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If I understood correctly, subpixel rendering was originally designed to improved anti-aliasing of text on LCD screens. It makes use of the fact that each pixel on a color LCD is actually a bunch of individual red, green, and blue subpixels and does some magic with them to make text sharper. The physical properties of a CRT display is quite different. So, does subpixel rendering still work on CRT displays?

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up vote 14 down vote accepted

Not as such. The results vary from screen to screen between "blurry mess" to "nice and clear".

Most computer monitor CRTs have a shadow mask which has a triangular arrangement of colors.

enter image description here

Here there is clearly no way that subpixel rendering can work the way it should. However, you still get the difference in brightness and CRTs being blurrier than LCDs may make the text appear similarly to conventionally-smoothed text (which uses just grayscale to smooth the edges).

Some computer screens have an aperture grille and I happened to use one of those for several years.

enter image description here

Here you can actually have a similar effect as on LCD screens for ClearType, especially when hitting the maximum resolution of the display (I tended to do so because my eyes work and I valued the space on screen :)). However, there is no guarantee that every pixel will lie exactly at the boundaries you would like it to lie. Also with older monitors the dimensions of the image tend to vary with overall brightness of the image. But at least for me subpixel rendering on such a screen was superior to grayscale antialiasing.

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Good explanation. ;-) – GeneQ Jul 23 '09 at 15:02
+1 - I wondered why everything I read always said that ClearType didn't work on CRTs, when it looked great on the CRT I used to usse. – phenry Jul 23 '09 at 15:07
I am unaware of any CRT display ever having sufficient precision or sharpness to address individual phosphor dots. Instead, the beam is deliberately made diffuse enough so that it's always hitting more than one set of phosphor dots at a time. If it weren't, it would be necessary to calibrate many parameters associated with scanning to within a tenth of a percent; it might be theoretically possible for a continuously-self-calibrating system to manage that, but I'm unaware of any having been designed to do so. – supercat Nov 16 '14 at 22:21

When I used a 17" CRT on it's maximum resolution (1280*1024), I enabled subpixel rendering and it actually looked better.

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Me too! A few years (maybe a decade) ago I tried it on my 14" CRT and indeed the text looked much better – Lưu Vĩnh Phúc Sep 18 '13 at 6:33

Sounds like it kind of works but not nearly to the same effect as the LCD screens.

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It depends. If you ask two people about the difference between MP3 and a FLAC you will get vastly different results - it depends how fussy you are.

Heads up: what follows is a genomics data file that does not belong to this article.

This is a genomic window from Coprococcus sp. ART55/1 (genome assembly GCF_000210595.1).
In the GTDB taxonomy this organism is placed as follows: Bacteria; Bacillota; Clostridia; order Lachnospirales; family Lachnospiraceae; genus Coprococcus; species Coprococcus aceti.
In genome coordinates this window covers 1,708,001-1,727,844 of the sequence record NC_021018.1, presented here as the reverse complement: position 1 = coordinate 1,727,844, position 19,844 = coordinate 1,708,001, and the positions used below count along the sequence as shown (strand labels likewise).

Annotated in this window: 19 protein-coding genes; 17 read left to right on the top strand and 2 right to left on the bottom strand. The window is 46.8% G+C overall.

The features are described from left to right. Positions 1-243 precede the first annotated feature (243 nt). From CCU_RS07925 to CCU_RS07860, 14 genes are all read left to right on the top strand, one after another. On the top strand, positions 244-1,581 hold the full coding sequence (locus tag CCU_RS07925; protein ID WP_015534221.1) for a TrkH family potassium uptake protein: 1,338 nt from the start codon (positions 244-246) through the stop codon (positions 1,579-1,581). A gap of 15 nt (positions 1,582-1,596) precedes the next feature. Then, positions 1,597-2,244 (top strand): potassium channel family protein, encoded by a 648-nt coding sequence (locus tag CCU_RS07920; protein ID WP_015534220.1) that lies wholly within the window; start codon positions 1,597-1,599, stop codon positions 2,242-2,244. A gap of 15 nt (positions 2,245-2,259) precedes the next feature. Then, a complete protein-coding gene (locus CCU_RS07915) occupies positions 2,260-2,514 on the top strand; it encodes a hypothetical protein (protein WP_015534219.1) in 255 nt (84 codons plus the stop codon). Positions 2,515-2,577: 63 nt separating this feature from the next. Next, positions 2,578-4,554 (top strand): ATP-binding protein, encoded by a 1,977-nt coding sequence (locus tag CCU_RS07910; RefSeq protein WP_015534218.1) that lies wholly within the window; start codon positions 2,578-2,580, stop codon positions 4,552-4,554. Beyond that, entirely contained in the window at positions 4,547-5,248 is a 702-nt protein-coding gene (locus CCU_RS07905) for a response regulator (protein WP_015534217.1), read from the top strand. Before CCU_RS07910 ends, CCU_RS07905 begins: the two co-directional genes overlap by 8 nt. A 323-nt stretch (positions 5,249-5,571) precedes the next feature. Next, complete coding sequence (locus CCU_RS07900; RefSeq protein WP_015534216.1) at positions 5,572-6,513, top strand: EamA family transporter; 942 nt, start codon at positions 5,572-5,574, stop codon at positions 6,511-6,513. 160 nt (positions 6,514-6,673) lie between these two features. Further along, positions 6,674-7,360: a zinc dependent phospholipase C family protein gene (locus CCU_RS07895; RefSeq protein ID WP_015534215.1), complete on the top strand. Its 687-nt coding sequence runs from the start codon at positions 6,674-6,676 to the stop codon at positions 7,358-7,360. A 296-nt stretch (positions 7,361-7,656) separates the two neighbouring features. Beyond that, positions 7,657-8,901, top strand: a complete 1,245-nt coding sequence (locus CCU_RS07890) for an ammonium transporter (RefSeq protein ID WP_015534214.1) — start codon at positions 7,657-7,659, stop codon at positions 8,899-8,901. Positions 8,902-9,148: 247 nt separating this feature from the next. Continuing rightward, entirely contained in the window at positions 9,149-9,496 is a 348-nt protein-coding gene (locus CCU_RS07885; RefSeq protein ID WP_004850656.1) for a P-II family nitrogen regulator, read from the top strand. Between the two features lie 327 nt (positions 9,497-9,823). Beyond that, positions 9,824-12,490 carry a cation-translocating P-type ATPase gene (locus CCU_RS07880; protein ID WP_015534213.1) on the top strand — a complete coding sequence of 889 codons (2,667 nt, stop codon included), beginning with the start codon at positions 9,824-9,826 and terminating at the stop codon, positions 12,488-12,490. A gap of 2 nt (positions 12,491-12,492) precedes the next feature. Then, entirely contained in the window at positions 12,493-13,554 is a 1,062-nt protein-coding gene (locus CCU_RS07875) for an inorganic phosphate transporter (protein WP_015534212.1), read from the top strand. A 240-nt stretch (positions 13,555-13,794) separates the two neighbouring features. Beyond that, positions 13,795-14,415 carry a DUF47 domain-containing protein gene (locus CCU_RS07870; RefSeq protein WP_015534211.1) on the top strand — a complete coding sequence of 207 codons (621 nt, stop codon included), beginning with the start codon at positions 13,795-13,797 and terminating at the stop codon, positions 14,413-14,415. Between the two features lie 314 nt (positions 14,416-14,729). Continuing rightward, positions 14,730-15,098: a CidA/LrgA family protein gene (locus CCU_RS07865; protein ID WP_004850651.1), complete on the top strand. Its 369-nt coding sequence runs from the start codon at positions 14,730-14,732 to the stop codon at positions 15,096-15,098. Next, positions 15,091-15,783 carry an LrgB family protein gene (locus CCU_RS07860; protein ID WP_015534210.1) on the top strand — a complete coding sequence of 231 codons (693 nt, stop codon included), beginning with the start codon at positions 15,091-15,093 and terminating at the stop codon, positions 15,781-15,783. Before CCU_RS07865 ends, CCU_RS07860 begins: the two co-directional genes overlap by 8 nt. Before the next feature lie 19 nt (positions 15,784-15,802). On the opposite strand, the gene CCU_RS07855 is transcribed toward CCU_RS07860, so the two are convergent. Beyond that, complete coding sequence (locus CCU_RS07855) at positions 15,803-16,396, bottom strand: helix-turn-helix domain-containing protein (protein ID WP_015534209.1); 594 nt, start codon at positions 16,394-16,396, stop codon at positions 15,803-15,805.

Technically you should get color bleeding instead of clean edges; but chances are you wouldn't notice it. Especially if the dot pitch is low enough - which CRTs are good with these days.

Back in the stone age when I used CRT I enabled it and as Daniel said the quality was better, for me at least. I saw absolutely no color bleed (even on a crappy $80 CRT at that) and had reduced eye strain.

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Although ClearType was not designed specifically for CRTs, but years ago, I tried enabling ClearType on my CRT and it greatly improved text quality than before. But the effect maybe less than LCDs because the difference in pixel layout. This is what Microsoft said:

Q. Will ClearType improve text display on CRT monitors?

A. Yes, but less so than with LCD displays. Because a standard cathode-ray tube (CRT) screen uses an electron beam to activate pixels, ClearType does not provide the same benefits that you experience on an LCD screen. However, because ClearType still applies a form of filtering similar to traditional antialiasing, you may see some improvement when enabling ClearType on a CRT screen.

More specifically, the ClearType technology is optimized for LCD panels with red, green, and blue (RGB) striped sub-pixels that are oriented vertically, although it performs reasonably well on CRT displays (especially those that are aperture grille based) and even LCD panels with horizontally oriented RGB stripes. Although this might seem counterintuitive, through informal studies, we’ve found that about 70% of users prefer ClearType even on these non-optimal displays. Of the 30% who preferred other rendering techniques, their biggest concern with ClearType in these non-optimal cases was the loss of text contrast.
... Even though there were still CRTs in use, feedback from Windows XP customers was positive on the quality of ClearType rendering on CRTs. After we made the choice, the feedback on the decision to enable ClearType as the default for Windows Vista was overwhelmingly positive.

To get the full benefit of ClearType, you need a high-quality, flat-panel monitor, such as LCD or plasma. Even on a CRT monitor, you might get some improvement in readability with ClearType.

If that doesn't work for you, you can try Mactype which has a profile for CRT rendering, or you can create your own profile

mactype profile

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